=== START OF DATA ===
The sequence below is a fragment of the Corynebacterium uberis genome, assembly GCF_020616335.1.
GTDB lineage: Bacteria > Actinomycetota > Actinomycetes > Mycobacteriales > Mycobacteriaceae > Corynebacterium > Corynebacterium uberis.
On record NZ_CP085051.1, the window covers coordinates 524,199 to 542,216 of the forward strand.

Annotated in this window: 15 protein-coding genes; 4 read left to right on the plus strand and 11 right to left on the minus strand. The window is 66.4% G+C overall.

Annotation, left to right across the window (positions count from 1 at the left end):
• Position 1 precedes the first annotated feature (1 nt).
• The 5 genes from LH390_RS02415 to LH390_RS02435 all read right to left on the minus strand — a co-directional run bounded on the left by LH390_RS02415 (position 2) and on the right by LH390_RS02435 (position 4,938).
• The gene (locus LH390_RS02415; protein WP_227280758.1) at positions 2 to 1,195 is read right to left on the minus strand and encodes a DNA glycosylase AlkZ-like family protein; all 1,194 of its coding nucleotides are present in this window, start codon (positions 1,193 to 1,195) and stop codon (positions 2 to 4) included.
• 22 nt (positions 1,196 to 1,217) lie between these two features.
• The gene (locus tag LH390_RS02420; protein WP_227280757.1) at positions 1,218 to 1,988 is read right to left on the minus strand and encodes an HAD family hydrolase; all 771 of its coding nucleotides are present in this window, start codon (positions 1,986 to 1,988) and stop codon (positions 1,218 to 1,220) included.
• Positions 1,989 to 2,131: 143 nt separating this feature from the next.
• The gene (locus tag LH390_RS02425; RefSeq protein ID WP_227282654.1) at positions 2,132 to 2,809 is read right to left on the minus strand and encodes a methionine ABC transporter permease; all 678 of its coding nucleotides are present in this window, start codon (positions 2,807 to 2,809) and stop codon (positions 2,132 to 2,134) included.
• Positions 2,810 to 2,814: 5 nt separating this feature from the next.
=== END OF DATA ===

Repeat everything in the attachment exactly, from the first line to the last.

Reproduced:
The sequence below is a fragment of the Corynebacterium uberis genome, assembly GCF_020616335.1.
GTDB lineage: Bacteria > Actinomycetota > Actinomycetes > Mycobacteriales > Mycobacteriaceae > Corynebacterium > Corynebacterium uberis.
On record NZ_CP085051.1, the window covers coordinates 524,199 to 542,216 of the forward strand.

Annotated in this window: 15 protein-coding genes; 4 read left to right on the plus strand and 11 right to left on the minus strand. The window is 66.4% G+C overall.

Annotation, left to right across the window (positions count from 1 at the left end):
• Position 1 precedes the first annotated feature (1 nt).
• The 5 genes from LH390_RS02415 to LH390_RS02435 all read right to left on the minus strand — a co-directional run bounded on the left by LH390_RS02415 (position 2) and on the right by LH390_RS02435 (position 4,938).
• The gene (locus LH390_RS02415; protein WP_227280758.1) at positions 2 to 1,195 is read right to left on the minus strand and encodes a DNA glycosylase AlkZ-like family protein; all 1,194 of its coding nucleotides are present in this window, start codon (positions 1,193 to 1,195) and stop codon (positions 2 to 4) included.
• 22 nt (positions 1,196 to 1,217) lie between these two features.
• The gene (locus tag LH390_RS02420; protein WP_227280757.1) at positions 1,218 to 1,988 is read right to left on the minus strand and encodes an HAD family hydrolase; all 771 of its coding nucleotides are present in this window, start codon (positions 1,986 to 1,988) and stop codon (positions 1,218 to 1,220) included.
• Positions 1,989 to 2,131: 143 nt separating this feature from the next.
• The gene (locus tag LH390_RS02425; RefSeq protein ID WP_227282654.1) at positions 2,132 to 2,809 is read right to left on the minus strand and encodes a methionine ABC transporter permease; all 678 of its coding nucleotides are present in this window, start codon (positions 2,807 to 2,809) and stop codon (positions 2,132 to 2,134) included.
• Positions 2,810 to 2,814: 5 nt separating this feature from the next.